Why Do An Estate Plan
Why Do We “Estate Plan”?
- Avoid Probate which is court administration of a decedent’s estate.
The probate process requires court supervision regarding the inventory of assets, payment of creditors and distribution of the assets in the estate. Some people choose to avoid probate because it typically takes a year or more to make distribution of the estate’s assets and, depending on the size of the estate, can result in significant legal costs.
- Eliminate Estate Tax imposed by the federal government, which currently collects a 40% flat tax on all estates exceeding the $5 million (indexed for inflation) federal tax exemption.
- Take advantage of other benefits of Trusts.
- We can accomplish these objectives by preparing estate planning documents.
Estate Planning Documents
Documents Used During Your Lifetime
- Advance Health Care Directives give you the opportunity to make your end-of-life decisions, including designating a family member or friend to make your final decisions and your specific wishes regarding course of treatment, pain medication, organ donation and autopsy.
- In conjunction with the Advance Health Care Directive, a Health Authorization form, dealing with HIPPA’s privacy regulations, is prepared to allow your doctor to release your medical information to the agent you designate under your Advance Health Care Directive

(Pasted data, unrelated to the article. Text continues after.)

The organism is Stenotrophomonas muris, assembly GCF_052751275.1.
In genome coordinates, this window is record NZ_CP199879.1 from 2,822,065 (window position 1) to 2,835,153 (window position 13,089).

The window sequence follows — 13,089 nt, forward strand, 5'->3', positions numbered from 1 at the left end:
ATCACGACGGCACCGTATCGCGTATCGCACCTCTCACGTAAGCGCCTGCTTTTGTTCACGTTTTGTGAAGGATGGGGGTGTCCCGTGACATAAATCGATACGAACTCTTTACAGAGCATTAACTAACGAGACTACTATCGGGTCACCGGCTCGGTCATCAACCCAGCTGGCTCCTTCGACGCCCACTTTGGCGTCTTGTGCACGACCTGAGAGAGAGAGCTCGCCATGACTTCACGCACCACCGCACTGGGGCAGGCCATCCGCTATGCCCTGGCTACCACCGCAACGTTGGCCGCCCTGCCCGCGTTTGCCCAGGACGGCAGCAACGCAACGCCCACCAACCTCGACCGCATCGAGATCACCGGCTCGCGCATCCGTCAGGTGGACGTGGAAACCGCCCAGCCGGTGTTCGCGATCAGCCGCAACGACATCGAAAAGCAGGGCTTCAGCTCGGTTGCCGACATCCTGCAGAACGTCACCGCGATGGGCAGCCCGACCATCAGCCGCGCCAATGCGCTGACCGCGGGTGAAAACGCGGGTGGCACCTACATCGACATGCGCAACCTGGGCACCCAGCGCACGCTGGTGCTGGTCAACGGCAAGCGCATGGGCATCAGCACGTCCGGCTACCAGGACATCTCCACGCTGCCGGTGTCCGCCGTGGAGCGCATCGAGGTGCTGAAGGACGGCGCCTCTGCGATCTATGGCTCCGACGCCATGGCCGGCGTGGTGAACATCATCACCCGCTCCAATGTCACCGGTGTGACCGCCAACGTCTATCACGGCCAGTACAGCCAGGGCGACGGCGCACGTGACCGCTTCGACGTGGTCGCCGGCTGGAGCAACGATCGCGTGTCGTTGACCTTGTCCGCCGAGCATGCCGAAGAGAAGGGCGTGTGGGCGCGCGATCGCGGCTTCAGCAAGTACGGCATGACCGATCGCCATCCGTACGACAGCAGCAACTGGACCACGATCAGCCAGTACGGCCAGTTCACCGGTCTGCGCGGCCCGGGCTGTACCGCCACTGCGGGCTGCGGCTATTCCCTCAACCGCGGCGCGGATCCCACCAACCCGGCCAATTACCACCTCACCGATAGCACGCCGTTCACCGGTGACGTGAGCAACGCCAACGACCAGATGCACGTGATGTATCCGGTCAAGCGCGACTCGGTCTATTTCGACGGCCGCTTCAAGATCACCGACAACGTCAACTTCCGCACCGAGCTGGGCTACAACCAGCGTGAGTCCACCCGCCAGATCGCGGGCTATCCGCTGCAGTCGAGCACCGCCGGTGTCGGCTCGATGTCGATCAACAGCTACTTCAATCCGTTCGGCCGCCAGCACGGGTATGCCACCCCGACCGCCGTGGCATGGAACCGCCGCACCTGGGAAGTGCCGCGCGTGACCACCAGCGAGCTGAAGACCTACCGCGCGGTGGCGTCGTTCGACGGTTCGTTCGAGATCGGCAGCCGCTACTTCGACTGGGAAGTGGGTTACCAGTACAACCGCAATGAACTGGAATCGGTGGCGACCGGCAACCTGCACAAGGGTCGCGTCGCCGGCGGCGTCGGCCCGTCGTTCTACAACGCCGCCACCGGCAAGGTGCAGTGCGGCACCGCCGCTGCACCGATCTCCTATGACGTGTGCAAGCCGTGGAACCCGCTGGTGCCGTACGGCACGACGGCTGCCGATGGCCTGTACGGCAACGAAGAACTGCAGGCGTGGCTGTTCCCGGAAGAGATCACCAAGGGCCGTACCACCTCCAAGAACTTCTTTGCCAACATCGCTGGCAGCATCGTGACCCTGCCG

- A Durable Power of Attorney permits a family member or friend to sign documents and act on your behalf with regard to the specific powers you give. This document can be made effective immediately or upon your incapacity.
Documents Used After Your Death
- Designation of Guardian allows you to designate the family member or friend you wish to care for your children if neither parent is able to care for your children.
- Will – Do I need a Pour-over will or a Stand-alone will?
- Pour-over wills are designed to transfer (“pour-over”) all of your assets to your living trust. The pour-over will articulates your wishes regarding burial or cremation and nominates an Executor to act on behalf of your estate in the event of a Probate.
- Stand-alone wills are used when a living trust is not prepared. The stand-alone will directs how your estate should be distributed, your burial or cremation arrangements, and nominates an Executor to act on behalf of your estate in the Probate court.
- A living trust is a document which creates a trust that will continue to function after your death. The trust nominates a Trustee (usually you) and a successor Trustee(s), who will act when you are no longer able. The Trustee is responsible for managing the assets of the trust and distributing the assets as you direct in the trust. In order for the trust to “come into being”, it must be funded with appropriate assets.